The use of anti-psychotic and other psychotropic medication in a specialist community service for adults with learning disabilities

Clare, Isabel C H, Wade, Kelly, Bolton, Sorcha, Wagner, Adam, Steven, Tatsiana and Holland, Antony J (2018) The use of anti-psychotic and other psychotropic medication in a specialist community service for adults with learning disabilities. Tizard Learning Disability Review, 23 (1). pp. 12-21. ISSN 1359-5474

[img]
Preview
PDF (Accepted manuscript) - Submitted Version
Download (556kB) | Preview

Abstract

Purpose: The aim was to examine the extent to which, in the five integrated community teams for adults with learning disabilities (CTLDs) in an English county-wide service, the use of psychotropic medication for service users was based on the presence of an appropriate mental health condition or epilepsy. Design/methodology/approach: Adult participants were recruited following referral to one of the CTLDs for assessment, treatment and/or support of a possible mental health and/or behavioural need. Data were collected about (i) participant characteristics; and (ii) psychotropic medication 9-12 months after recruitment. Findings: While a total of 42 (78%) of the 54 participants were apparently prescribed regular or prn (as required) psychotropic medication, only 24 (57%) of these individuals had a recorded past or current mental health condition or epilepsy for which such medicine could be appropriate. Research limitations/implications: There were several limitations: the sample size was small; its representativeness was uncertain; and data collection was compromised by barriers to explicit knowledge exchange within and across the learning disability service. Practical implications: While recent guidance about the use of psychotropic medication is welcome, minimising inappropriate use requires more comprehensive person-centred interventions (including crisis management plans), underpinned by imaginative, but feasible, data collection methods and integrated formulations. Investment is needed in developments that support multi-disciplinary and inter-agency working to promote ‘good practice’ by CTLDs in responding to referrals for possible mental health and/or behavioural needs. Originality/value: Complementing recent large studies of primary care (GP) records, this is the first examination of the use of psychotropic medication by service users in English CTLDs.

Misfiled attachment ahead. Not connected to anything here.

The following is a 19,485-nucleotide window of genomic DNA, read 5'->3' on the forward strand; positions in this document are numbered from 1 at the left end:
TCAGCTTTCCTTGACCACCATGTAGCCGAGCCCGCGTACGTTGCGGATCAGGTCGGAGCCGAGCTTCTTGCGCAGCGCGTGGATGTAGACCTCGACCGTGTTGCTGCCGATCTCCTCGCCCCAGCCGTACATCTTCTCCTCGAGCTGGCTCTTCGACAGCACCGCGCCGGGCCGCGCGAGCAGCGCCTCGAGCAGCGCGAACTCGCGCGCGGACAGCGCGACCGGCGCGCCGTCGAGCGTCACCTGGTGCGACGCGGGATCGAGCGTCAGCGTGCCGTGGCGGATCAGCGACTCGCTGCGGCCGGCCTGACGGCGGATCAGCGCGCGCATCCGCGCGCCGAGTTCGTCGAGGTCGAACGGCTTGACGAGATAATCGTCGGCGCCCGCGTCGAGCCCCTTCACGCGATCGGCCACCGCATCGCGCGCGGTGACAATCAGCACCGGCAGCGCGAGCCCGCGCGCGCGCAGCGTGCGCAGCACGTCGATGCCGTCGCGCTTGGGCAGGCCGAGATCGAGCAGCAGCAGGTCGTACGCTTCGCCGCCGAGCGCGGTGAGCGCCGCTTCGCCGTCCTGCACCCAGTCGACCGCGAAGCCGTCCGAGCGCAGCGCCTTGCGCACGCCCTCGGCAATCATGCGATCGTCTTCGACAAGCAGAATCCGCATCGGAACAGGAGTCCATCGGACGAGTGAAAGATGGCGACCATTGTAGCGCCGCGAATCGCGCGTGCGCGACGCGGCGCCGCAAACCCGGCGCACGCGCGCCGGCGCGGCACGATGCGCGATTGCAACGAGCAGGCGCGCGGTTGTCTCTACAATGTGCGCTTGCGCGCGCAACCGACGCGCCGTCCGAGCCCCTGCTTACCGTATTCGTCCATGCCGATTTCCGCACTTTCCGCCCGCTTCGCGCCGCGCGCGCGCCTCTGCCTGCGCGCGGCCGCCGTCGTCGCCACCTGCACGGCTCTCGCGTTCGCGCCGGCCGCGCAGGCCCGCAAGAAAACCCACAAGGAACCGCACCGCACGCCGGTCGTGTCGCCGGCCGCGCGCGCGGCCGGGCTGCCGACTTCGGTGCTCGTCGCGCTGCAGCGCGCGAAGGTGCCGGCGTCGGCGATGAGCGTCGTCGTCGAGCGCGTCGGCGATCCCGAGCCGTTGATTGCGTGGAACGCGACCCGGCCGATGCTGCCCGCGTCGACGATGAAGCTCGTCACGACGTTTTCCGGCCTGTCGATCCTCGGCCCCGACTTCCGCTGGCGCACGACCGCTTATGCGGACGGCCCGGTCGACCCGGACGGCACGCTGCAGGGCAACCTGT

Item Type: Article
Faculty \ School: Faculty of Medicine and Health Sciences > Norwich Medical School
Depositing User: Pure Connector
Date Deposited: 20 Oct 2017 05:04
Last Modified: 22 Apr 2020 05:47
URI: https://ueaeprints.uea.ac.uk/id/eprint/65192
DOI: 10.1108/TLDR-02-2017-0009

Actions (login required)

View Item View Item